Donald Trump Put His Hand on Queen Elizabeth’s Back at State Banquet: Did He Break Protocol?
Former First Lady Michelle Obama warmly wrapped her arm around the monarch during a 2009 reception at Buckingham Palace
The incident took place after Trump, 72, praised the Queen, 93, as a “great woman” for her work during World War II.
“From the Second World War to today, her majesty has stood as a constant symbol of these priceless traditions,” Trump said of the Queen at the dinner.
“She has embodied the spirit of dignity, duty and patriotism that beats proudly in every British heart,” he added.
The Queen also spoke of her respect for the U.S. saying in her speech, “Tonight we celebrate an alliance that has helped us to ensure the safety and prosperity of both our peoples for decades, and which I believe will endure for many years to come.”
In response to the back-patting gesture, the Queen didn’t appear ruffled.
The royal family’s website states, “There are no obligatory codes of behavior when meeting The Queen or a member of the Royal Family, but many people wish to observe the traditional forms.”
If an individual wishes to observe the traditional forms, it is advised that men perform a “neck bow (from the head only)” while women do a “small curtsy.”
“Other people prefer simply to shake hands in the usual way,” the website states.
In addition, the Queen should be addressed as “Your Majesty” upon presentation, and subsequently as “Ma’am.”
The Queen responded by putting her own arm around the first lady’s waist.
Obama, 55, later commented on the incident in her book Becoming, writing, “If I hadn’t done the proper thing at Buckingham Palace, I had at least done the human thing.”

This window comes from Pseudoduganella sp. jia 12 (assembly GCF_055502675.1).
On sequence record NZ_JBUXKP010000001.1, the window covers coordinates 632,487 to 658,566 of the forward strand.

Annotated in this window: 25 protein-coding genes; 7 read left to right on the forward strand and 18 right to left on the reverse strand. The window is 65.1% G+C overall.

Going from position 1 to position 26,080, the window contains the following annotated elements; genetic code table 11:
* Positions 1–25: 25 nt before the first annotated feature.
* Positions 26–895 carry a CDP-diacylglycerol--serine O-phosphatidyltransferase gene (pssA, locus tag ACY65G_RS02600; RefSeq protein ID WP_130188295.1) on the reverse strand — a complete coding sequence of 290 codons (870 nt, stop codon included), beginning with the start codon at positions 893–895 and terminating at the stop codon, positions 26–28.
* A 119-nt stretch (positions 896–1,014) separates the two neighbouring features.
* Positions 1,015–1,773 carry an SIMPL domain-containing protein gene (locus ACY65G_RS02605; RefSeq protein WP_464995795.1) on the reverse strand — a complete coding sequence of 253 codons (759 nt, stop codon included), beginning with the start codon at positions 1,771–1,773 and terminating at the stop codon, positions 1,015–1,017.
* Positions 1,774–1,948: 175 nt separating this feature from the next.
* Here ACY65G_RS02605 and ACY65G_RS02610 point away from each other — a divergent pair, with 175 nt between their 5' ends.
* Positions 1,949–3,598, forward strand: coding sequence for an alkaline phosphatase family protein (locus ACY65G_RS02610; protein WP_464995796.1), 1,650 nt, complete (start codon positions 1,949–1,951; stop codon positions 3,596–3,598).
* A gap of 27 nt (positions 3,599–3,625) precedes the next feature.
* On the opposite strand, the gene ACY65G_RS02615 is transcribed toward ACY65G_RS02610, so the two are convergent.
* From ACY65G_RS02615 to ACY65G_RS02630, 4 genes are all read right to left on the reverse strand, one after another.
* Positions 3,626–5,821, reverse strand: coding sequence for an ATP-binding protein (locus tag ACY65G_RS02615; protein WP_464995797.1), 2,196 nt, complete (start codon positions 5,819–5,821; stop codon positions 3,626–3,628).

“I daresay that the Queen was okay with it, too, because when I touched her, she only pulled closer, resting a gloved hand lightly on the small of my back,” she added.
Following Trump’s visit with the Queen, he and First Lady Melania Trump will head to Ireland on Wednesday and then to France on Thursday.
The four-day European trip’s official purpose, per the White House, is to commemorate the 75th anniversary of D-Day while reaffirming the close alliance between the U.S. and the U.K. The itinerary includes a mix of ceremonial occasions, including the banquet at Buckingham Palace, and political engagements, such as meeting with departing U.K. Prime Minister Theresa May.
The president is a divisive figure in the U.K., and he has continued to stir controversy even as he arrived on Monday morning. As he was landing in London, he attacked the city’s Mayor, Sadiq Khan, in a tweet, calling him “stone cold loser,” and last week, he said Meghan Markle‘s criticism of him as a presidential candidate was “nasty.”